The book also functions as a map to help you understand the somewhat linear progression of recovery, to help you identify what you have already accomplished, and to help you figure out what is best to work on and prioritise now. This in turn also serves to help you identify the signs of your recovery and to develop reasonable expectations about the rate of your recovery. I hope this map will guide you to heal in a way that helps you to become an unflinching source of kindness and self-compassion for yourself, and that out of that journey you will find at least one other human being who will reciprocally love you well enough in that way.

Book: The Complex PTSD Workbook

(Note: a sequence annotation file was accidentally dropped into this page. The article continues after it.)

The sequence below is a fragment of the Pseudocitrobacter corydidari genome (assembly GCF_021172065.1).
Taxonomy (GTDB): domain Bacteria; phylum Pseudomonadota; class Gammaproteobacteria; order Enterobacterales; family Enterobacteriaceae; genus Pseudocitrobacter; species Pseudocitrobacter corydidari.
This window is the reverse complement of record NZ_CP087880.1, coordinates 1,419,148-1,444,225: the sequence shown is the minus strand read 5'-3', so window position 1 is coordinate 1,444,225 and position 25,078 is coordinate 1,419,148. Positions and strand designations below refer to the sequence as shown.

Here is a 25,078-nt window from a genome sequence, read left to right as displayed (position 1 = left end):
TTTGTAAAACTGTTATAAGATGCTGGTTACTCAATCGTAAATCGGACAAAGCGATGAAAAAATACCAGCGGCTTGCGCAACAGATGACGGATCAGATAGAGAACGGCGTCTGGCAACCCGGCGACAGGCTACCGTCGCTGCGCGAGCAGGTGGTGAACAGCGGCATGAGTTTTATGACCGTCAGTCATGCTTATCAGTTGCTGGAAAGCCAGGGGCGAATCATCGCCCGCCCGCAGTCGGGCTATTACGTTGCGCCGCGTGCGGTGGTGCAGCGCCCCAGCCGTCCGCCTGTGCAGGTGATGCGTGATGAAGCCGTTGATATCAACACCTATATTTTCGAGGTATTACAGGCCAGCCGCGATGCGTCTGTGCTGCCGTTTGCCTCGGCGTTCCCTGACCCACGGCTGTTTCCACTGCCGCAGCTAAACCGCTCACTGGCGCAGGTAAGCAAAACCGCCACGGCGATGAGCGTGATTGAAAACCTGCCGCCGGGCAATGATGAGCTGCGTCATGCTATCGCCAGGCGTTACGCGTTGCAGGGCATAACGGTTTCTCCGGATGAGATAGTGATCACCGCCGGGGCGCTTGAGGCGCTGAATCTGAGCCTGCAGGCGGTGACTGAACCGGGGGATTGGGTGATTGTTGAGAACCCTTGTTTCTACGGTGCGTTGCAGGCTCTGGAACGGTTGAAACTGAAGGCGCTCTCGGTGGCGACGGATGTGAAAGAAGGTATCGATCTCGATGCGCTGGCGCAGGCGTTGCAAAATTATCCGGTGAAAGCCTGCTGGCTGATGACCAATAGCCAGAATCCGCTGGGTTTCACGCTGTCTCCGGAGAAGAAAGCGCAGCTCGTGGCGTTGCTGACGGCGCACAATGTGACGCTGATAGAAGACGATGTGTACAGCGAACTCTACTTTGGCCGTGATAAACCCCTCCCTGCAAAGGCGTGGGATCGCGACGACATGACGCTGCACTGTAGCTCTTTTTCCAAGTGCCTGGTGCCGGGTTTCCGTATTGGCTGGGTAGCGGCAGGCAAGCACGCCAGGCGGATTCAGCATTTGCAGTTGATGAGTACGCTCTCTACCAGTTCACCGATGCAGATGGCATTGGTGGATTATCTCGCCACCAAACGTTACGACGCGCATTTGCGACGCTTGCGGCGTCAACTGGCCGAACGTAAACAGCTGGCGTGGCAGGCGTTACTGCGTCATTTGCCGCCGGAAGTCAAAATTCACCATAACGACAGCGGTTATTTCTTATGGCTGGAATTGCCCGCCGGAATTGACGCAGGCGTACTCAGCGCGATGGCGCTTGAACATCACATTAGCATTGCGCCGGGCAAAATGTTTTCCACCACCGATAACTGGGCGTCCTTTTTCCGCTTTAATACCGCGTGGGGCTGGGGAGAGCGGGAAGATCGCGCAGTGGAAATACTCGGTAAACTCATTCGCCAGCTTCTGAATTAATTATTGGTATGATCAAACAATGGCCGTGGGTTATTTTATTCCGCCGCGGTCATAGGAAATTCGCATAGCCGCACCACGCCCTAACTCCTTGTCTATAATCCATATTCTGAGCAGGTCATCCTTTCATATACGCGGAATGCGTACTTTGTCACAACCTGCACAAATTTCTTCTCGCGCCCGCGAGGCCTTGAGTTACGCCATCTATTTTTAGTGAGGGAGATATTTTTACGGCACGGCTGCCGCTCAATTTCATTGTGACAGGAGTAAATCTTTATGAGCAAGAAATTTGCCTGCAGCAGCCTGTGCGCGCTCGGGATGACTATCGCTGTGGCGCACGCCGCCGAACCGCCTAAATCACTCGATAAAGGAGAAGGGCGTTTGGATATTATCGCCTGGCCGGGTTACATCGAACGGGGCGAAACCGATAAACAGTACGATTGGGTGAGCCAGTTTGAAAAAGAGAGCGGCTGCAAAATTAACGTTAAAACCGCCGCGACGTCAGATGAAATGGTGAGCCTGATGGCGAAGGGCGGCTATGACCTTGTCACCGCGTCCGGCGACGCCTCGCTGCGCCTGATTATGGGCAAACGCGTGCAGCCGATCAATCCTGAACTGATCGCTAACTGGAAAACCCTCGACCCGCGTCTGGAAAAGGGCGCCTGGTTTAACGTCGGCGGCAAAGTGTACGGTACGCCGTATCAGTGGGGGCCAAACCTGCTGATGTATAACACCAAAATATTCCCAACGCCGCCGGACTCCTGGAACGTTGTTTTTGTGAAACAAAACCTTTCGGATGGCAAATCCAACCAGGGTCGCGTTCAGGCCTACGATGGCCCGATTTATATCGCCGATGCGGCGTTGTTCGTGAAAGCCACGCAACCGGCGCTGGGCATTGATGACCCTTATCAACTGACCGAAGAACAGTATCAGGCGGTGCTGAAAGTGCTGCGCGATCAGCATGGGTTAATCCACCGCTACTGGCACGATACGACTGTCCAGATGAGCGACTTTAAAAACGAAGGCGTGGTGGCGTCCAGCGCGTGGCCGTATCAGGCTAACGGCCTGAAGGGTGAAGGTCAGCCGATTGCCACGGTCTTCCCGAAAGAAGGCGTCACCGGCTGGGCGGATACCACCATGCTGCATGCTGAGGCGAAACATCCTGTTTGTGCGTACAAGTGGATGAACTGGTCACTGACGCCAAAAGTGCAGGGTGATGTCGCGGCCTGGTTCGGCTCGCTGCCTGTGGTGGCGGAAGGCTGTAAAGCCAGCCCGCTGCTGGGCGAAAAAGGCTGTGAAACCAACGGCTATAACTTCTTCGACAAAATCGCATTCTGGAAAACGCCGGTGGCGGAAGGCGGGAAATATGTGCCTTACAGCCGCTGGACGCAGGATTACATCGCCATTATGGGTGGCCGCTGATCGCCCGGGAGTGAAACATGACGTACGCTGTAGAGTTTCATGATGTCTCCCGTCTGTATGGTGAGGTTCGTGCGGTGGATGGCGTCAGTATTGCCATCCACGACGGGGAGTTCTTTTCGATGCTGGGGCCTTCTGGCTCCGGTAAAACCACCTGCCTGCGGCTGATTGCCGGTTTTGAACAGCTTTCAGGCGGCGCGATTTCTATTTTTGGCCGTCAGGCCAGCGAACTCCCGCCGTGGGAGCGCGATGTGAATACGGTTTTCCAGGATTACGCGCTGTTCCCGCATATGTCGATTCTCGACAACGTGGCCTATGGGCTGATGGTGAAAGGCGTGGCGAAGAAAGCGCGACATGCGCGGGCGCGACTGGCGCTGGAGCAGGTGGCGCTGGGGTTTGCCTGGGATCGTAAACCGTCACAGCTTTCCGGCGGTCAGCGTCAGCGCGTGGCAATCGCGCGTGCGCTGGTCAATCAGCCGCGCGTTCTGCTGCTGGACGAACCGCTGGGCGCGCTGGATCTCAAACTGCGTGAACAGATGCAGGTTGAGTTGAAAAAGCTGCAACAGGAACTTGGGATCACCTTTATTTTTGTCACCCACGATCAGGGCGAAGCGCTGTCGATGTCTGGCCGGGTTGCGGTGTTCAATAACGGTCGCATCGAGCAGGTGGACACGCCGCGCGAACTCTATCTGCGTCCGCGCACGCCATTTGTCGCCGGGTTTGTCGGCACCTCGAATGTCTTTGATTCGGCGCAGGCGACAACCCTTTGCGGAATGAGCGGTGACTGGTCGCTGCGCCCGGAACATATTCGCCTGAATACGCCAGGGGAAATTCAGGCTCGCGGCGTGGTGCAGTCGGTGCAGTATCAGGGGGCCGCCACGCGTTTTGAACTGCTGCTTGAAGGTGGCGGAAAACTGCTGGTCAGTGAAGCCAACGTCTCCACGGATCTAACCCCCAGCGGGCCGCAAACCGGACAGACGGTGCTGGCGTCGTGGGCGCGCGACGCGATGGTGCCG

Book Title:

The Complex PTSD Workbook: A Mind-Body Approach to Regaining Emotional Control and Becoming Whole.

Author(s): Arielle Schwartz.

Year: 2020.

Edition: First (1st).

Publisher: Sheldon Press.

Type(s): Paperback, Audiobook, and Kindle.

Synopsis:

Those affected by complex PTSD commonly feel as though there is something fundamentally wrong with them – that somewhere inside there is a part of them that needs to be fixed. Though untrue, such beliefs can feel extremely real and frightening. Difficult as it may be, facing one’s PTSD from unresolved childhood trauma is a brave, courageous act – and with the right guidance, healing from PTSD is possible.

Clinical psychologist Dr Arielle Schwartz has spent years helping those with C-PTSD find their way to wholeness. She also knows the territory of the healing firsthand, having walked it herself. This book provides a map to the complicated, and often overwhelming, terrain of C-PTSD with Dr. Schwartz’s knowledgeable guidance helping you find your way.